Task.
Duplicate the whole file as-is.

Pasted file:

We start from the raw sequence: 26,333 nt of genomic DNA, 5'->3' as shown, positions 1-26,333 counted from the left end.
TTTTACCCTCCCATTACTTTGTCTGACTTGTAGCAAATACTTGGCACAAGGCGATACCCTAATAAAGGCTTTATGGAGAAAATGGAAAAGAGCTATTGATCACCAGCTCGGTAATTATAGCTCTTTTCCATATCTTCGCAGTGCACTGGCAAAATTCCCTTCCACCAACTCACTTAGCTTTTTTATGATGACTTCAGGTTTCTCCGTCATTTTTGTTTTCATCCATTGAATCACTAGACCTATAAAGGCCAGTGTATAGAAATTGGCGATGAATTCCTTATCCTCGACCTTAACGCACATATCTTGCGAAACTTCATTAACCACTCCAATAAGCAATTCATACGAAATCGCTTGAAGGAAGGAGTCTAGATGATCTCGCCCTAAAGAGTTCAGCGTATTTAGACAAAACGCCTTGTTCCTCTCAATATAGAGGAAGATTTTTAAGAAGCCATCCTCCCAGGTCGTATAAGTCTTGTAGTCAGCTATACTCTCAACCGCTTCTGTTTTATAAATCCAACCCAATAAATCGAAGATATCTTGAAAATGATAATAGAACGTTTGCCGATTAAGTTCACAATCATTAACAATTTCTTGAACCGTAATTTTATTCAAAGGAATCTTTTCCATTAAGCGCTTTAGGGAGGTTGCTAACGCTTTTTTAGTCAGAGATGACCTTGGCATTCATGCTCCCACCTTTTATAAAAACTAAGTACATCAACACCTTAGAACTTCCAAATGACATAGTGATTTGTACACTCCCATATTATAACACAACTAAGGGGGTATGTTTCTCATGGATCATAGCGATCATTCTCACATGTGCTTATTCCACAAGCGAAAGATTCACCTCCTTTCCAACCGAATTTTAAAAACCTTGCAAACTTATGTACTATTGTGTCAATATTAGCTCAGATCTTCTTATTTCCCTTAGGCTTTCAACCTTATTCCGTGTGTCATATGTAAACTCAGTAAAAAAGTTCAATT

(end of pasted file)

We start from the raw sequence: 26,333 nt of genomic DNA, 5'->3' as shown, positions 1-26,333 counted from the left end.
TTTTACCCTCCCATTACTTTGTCTGACTTGTAGCAAATACTTGGCACAAGGCGATACCCTAATAAAGGCTTTATGGAGAAAATGGAAAAGAGCTATTGATCACCAGCTCGGTAATTATAGCTCTTTTCCATATCTTCGCAGTGCACTGGCAAAATTCCCTTCCACCAACTCACTTAGCTTTTTTATGATGACTTCAGGTTTCTCCGTCATTTTTGTTTTCATCCATTGAATCACTAGACCTATAAAGGCCAGTGTATAGAAATTGGCGATGAATTCCTTATCCTCGACCTTAACGCACATATCTTGCGAAACTTCATTAACCACTCCAATAAGCAATTCATACGAAATCGCTTGAAGGAAGGAGTCTAGATGATCTCGCCCTAAAGAGTTCAGCGTATTTAGACAAAACGCCTTGTTCCTCTCAATATAGAGGAAGATTTTTAAGAAGCCATCCTCCCAGGTCGTATAAGTCTTGTAGTCAGCTATACTCTCAACCGCTTCTGTTTTATAAATCCAACCCAATAAATCGAAGATATCTTGAAAATGATAATAGAACGTTTGCCGATTAAGTTCACAATCATTAACAATTTCTTGAACCGTAATTTTATTCAAAGGAATCTTTTCCATTAAGCGCTTTAGGGAGGTTGCTAACGCTTTTTTAGTCAGAGATGACCTTGGCATTCATGCTCCCACCTTTTATAAAAACTAAGTACATCAACACCTTAGAACTTCCAAATGACATAGTGATTTGTACACTCCCATATTATAACACAACTAAGGGGGTATGTTTCTCATGGATCATAGCGATCATTCTCACATGTGCTTATTCCACAAGCGAAAGATTCACCTCCTTTCCAACCGAATTTTAAAAACCTTGCAAACTTATGTACTATTGTGTCAATATTAGCTCAGATCTTCTTATTTCCCTTAGGCTTTCAACCTTATTCCGTGTGTCATATGTAAACTCAGTAAAAAAGTTCAATT